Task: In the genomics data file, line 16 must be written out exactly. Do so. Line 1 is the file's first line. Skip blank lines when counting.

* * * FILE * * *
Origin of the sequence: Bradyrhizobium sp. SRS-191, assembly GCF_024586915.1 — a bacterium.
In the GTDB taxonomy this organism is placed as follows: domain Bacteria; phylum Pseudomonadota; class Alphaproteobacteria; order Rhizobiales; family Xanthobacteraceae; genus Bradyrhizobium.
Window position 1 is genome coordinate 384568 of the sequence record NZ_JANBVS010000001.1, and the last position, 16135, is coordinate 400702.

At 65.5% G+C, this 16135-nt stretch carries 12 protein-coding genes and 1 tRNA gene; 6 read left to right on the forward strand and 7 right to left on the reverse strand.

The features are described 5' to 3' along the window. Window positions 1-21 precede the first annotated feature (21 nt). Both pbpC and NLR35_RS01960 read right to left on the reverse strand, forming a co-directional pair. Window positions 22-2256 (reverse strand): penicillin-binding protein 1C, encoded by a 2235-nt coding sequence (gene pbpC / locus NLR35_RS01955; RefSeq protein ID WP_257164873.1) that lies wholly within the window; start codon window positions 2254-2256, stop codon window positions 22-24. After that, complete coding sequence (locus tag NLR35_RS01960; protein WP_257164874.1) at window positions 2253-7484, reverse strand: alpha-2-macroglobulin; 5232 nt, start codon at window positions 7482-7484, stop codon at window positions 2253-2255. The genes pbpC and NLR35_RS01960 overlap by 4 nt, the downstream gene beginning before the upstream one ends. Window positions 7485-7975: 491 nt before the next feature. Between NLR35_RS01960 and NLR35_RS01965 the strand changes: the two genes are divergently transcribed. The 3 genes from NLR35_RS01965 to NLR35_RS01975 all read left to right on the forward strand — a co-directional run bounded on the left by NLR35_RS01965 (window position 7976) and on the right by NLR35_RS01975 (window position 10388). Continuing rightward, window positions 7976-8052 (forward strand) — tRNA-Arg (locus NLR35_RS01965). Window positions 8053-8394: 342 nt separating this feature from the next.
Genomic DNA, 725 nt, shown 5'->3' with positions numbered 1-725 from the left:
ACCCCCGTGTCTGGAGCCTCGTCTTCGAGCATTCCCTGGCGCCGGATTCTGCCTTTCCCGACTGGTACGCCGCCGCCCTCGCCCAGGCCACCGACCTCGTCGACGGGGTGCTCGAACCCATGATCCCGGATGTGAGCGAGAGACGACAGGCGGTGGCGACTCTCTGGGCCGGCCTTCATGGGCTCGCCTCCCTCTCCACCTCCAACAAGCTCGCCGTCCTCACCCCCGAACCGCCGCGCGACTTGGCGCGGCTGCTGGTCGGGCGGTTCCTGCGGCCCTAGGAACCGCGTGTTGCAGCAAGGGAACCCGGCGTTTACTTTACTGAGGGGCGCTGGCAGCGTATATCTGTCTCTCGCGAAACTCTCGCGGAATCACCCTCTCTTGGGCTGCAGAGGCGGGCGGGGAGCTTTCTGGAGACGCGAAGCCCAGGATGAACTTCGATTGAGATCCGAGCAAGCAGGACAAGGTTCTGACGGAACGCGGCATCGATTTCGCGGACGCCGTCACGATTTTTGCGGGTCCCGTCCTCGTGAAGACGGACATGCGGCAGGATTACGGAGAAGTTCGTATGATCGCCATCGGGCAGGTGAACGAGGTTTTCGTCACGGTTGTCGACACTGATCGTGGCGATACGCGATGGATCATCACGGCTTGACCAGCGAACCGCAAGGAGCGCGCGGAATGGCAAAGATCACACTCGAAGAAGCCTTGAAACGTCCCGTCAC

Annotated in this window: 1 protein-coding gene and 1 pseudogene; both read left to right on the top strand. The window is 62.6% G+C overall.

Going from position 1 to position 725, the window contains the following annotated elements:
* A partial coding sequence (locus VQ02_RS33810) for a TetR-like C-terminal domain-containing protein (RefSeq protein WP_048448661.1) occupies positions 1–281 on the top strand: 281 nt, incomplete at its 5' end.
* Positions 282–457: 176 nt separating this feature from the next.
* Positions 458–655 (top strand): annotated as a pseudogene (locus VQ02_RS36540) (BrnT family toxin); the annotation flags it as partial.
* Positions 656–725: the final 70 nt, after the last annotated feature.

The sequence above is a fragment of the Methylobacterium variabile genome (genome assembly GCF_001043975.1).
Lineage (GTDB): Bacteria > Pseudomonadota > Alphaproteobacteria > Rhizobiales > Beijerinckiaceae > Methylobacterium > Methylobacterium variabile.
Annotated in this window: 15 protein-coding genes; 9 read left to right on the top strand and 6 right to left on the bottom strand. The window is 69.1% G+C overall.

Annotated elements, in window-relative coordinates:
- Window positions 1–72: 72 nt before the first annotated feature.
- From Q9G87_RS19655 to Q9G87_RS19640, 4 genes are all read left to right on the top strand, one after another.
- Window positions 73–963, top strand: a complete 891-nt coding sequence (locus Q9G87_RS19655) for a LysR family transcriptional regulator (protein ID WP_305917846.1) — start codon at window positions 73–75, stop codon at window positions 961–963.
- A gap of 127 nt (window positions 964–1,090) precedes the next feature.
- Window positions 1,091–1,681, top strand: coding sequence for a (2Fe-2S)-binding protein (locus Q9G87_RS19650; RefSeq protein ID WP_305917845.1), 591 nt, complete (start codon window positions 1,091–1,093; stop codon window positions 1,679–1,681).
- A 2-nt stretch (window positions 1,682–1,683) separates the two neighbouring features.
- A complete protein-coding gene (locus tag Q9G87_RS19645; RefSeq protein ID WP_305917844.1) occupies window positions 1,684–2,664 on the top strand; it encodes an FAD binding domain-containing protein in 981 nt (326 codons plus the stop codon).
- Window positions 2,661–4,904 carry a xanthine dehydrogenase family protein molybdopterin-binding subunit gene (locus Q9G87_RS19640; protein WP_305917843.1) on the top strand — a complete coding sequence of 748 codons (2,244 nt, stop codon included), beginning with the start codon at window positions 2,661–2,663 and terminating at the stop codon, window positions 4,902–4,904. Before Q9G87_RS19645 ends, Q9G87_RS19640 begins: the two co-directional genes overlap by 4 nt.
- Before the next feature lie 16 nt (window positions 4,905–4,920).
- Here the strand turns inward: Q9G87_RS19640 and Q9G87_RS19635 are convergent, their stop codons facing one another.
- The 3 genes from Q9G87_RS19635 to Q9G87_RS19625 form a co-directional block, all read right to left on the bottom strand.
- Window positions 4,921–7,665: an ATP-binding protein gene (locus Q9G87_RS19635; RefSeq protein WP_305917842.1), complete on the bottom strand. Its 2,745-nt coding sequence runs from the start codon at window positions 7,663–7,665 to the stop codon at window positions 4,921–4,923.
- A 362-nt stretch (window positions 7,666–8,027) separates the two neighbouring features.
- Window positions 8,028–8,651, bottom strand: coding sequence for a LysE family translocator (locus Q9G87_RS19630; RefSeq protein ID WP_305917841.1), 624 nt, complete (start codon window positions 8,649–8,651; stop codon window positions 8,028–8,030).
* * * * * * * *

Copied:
Annotated in this window: 15 protein-coding genes; 9 read left to right on the top strand and 6 right to left on the bottom strand. The window is 69.1% G+C overall.